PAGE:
I cannot let Father Dwight Longenecker’s recent piece in the National Catholic Register and currently circulating on social media, entitled ‘English Catholicism is Roman Catholicism’, pass without comment, for it must constitute one of the most unhelpful and irresponsible offerings of the online Catholic Neo-Cons I have yet encountered.
To begin with, one wonders with whom it is that Fr Longenecker is arguing. Like him, I too was once an Anglican, while unlike him, I still live in the UK. And while it is indeed true that some Catholic-minded Anglicans in England speak of being Catholic without being Roman Catholic, this is true of Anglicans everywhere. But I have yet to encounter an Anglican—either in the UK or anywhere else—that believes the Anglican Church was ‘…founded on some pure serene and ancient apostolic church that existed in Britain for 600 years before the arrival of St Augustine…’
In an act of utter disingenuity, incredible naïveté, or academic ineptitude, Fr Longenecker has done what no one who wishes to engage in ecumenical discourse should ever do: he dedicates his pithy essay almost entirely to establishing a straw man that he can then beat down. In this respect, I will concede that some fantasists may well hold that “…Joseph of Arimithea brought Christianity to the British Isles”, but certainly no serious thinkers that I have ever encountered. As to the claim that “A good number of Anglicans [believe]…there was also an ancient link between the Celtic people and the Copts of Egypt”: this may well be the case, but such romantic-historical notions are attributable to almost every conceivable organisation and institution—including the Catholic Church—and in any event, the notions referred to here are not without archaeological foundation. After all, trade with the late antique Near East and North Africa is attested to by archaeological evidence from the beaches of Cornwall and elsewhere along the Bristol Channel.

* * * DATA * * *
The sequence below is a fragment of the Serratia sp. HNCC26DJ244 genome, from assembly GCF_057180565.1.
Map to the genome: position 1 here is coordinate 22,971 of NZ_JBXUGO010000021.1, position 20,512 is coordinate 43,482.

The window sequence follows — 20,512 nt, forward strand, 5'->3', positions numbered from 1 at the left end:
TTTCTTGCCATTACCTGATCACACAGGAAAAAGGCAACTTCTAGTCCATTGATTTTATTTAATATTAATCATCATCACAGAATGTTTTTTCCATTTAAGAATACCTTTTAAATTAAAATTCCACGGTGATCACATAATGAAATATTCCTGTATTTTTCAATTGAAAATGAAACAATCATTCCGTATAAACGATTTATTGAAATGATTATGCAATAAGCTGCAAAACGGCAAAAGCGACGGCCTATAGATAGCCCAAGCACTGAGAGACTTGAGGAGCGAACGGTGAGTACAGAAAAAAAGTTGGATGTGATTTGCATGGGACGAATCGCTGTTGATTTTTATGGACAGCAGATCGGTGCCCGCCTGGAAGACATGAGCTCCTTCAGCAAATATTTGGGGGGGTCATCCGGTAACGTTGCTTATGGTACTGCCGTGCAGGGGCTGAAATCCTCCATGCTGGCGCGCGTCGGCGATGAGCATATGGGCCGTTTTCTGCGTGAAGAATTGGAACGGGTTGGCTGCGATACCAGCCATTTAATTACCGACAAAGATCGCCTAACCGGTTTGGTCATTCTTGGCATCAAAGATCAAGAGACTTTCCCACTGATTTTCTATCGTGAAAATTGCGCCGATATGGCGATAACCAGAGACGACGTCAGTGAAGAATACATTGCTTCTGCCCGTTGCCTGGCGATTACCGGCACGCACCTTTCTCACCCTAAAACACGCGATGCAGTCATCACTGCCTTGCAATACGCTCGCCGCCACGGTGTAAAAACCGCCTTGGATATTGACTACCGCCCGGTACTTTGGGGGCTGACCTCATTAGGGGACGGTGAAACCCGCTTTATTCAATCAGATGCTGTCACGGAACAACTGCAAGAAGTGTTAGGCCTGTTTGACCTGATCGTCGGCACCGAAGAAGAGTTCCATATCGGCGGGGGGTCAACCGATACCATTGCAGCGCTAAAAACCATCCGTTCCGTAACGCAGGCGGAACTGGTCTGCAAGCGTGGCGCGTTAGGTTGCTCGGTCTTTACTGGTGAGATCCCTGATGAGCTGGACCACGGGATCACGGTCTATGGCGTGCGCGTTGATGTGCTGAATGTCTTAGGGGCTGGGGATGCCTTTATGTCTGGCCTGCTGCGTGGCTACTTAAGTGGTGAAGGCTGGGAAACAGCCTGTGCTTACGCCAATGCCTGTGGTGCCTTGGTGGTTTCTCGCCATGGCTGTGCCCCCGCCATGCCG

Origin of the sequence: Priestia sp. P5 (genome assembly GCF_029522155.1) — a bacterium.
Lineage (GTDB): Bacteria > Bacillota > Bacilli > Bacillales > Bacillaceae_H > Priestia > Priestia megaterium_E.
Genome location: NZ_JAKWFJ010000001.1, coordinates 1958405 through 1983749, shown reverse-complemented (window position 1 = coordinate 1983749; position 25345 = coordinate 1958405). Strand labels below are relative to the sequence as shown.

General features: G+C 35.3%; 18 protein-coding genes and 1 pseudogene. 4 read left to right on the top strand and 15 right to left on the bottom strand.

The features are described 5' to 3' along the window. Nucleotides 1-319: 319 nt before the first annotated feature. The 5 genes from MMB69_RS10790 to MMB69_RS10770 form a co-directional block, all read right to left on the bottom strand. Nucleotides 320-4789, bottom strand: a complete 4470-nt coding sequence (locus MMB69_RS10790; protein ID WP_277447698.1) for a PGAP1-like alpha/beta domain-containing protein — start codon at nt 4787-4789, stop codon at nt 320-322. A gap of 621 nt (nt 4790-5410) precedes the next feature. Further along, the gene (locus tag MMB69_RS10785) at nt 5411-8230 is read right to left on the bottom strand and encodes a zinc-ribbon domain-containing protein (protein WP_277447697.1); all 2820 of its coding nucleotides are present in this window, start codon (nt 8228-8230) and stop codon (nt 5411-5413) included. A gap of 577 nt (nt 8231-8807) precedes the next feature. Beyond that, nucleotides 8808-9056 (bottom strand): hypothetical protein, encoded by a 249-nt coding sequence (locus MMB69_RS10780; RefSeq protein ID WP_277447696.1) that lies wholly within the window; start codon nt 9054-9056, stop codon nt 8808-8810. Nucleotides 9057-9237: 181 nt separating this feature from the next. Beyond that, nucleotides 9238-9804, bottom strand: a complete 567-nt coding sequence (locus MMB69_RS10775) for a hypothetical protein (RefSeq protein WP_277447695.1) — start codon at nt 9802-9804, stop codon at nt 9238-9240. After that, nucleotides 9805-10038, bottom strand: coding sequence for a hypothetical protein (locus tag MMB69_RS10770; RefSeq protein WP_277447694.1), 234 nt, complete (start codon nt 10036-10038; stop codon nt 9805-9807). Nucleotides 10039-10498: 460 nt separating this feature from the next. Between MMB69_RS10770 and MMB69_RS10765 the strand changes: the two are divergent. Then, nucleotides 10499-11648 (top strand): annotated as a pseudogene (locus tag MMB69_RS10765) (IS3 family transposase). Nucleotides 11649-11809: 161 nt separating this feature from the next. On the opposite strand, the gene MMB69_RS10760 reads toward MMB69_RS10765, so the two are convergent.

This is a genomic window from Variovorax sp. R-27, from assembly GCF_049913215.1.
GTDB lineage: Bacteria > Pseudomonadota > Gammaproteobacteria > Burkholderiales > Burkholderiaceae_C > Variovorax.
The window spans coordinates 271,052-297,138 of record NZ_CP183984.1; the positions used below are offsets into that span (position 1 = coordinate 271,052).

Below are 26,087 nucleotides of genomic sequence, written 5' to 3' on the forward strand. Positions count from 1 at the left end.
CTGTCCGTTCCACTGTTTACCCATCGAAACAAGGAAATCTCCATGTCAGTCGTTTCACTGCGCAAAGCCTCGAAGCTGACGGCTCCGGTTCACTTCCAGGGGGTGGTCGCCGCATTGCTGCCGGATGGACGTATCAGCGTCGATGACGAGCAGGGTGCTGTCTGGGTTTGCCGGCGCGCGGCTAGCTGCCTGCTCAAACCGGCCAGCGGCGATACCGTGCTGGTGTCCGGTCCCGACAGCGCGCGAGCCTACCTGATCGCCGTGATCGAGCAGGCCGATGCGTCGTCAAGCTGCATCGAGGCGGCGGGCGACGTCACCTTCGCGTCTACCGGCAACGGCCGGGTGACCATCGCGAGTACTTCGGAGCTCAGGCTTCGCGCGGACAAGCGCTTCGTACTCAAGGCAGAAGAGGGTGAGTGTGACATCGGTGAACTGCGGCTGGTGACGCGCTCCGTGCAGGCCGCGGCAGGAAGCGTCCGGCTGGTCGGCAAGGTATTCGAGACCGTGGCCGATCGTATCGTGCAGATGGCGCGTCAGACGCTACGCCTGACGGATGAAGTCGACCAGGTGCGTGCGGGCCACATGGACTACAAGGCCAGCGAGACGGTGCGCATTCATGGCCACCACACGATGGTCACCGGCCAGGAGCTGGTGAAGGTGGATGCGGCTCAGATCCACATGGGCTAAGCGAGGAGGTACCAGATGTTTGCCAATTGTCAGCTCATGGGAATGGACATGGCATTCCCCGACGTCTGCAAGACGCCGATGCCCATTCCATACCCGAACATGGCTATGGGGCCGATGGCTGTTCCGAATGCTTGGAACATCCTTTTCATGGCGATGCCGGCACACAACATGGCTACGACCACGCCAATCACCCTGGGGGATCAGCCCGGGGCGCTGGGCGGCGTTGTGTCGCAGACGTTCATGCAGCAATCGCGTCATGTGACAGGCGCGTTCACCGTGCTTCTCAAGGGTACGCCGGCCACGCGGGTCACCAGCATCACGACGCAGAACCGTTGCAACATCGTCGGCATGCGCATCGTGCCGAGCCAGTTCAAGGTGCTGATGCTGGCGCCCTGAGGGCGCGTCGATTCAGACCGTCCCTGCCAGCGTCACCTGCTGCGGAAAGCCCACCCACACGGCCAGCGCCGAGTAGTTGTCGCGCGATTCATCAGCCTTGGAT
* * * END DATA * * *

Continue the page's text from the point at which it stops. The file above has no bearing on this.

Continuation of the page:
It is not the place of this response, however, to take issue with every historical and archaeological point mentioned by Fr Longenecker. Suffice it to say that his verdict on much British ecclesiastical history leaves a great deal to be desired. The academic discussions around such points as he raises are too multifaceted to faithfully summarise in a magazine article, even for the academics who work with them regularly; and whatever his amateur interests, I am not aware of any particular expertise on Fr Longenecker’s part in late antique British history. In any case, it is almost certainly true that the first Christians in Britain were Roman Christians, as it is equally true that the idea of a Celtic Christianity as something completely independent of Rome is misguided. But to suggest that there are swathes of Anglicans who have constructed their self-image on the basis of a Celtic fantasy church is downright mischievous.